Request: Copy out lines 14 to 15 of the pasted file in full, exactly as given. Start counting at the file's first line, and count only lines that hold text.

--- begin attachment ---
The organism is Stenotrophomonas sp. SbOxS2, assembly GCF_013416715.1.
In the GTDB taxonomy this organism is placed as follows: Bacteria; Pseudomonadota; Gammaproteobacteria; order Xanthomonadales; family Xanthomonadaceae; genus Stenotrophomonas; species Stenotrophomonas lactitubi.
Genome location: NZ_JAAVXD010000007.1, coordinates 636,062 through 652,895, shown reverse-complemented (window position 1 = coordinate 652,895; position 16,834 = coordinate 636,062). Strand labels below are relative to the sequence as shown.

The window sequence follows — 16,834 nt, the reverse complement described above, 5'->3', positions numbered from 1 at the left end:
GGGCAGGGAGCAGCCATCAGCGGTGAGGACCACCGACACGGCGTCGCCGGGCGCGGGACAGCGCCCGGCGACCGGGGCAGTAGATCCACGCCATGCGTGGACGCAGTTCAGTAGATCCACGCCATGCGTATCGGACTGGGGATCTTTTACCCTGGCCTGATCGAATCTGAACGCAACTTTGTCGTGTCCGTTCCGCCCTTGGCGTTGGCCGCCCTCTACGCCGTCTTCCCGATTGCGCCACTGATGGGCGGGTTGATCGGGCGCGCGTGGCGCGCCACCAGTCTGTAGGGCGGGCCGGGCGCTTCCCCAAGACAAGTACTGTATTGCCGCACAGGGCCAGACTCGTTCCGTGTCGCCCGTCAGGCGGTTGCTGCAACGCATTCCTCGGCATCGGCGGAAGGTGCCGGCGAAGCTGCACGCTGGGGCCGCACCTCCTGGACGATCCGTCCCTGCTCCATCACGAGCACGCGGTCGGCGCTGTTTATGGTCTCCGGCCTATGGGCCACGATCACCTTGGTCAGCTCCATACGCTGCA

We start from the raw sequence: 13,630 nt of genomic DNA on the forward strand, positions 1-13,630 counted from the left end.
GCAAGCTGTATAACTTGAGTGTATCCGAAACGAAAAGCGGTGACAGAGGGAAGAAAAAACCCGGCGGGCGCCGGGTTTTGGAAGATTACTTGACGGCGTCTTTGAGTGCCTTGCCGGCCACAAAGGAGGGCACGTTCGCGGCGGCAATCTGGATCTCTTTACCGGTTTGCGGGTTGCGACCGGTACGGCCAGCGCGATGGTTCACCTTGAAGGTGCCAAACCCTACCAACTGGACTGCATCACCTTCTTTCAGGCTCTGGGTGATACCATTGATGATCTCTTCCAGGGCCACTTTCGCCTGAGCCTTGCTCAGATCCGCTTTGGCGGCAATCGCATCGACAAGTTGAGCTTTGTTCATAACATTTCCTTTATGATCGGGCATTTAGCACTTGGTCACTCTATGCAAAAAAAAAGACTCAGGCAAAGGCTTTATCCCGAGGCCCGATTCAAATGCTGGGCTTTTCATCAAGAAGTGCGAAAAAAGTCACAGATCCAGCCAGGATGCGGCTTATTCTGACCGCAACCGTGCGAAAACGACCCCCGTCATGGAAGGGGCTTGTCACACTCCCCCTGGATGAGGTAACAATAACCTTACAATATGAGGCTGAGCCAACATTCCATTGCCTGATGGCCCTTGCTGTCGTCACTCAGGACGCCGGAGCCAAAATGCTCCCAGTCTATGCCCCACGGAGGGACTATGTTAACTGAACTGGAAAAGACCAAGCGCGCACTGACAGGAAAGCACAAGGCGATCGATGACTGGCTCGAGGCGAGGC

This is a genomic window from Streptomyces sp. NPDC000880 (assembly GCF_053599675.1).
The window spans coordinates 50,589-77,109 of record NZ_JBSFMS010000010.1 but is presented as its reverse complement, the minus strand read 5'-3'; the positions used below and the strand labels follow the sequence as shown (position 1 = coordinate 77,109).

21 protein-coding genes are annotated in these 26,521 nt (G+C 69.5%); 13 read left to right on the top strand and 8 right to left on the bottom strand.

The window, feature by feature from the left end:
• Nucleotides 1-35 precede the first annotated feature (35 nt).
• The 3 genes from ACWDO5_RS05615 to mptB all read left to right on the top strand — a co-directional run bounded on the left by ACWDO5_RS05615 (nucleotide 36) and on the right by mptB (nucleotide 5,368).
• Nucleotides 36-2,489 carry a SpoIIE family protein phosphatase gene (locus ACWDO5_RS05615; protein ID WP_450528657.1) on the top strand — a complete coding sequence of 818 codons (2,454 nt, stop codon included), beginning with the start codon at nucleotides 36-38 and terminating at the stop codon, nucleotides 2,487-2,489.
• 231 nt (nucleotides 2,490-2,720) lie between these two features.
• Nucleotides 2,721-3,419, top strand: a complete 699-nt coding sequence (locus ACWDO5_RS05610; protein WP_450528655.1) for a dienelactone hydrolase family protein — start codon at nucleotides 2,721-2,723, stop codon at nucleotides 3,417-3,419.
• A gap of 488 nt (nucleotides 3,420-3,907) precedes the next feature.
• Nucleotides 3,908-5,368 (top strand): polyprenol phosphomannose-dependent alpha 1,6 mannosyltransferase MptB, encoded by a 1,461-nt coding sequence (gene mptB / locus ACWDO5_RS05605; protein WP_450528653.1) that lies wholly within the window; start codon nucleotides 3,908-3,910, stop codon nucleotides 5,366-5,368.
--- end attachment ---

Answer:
• Nucleotides 36-2,489 carry a SpoIIE family protein phosphatase gene (locus ACWDO5_RS05615; protein ID WP_450528657.1) on the top strand — a complete coding sequence of 818 codons (2,454 nt, stop codon included), beginning with the start codon at nucleotides 36-38 and terminating at the stop codon, nucleotides 2,487-2,489.
• 231 nt (nucleotides 2,490-2,720) lie between these two features.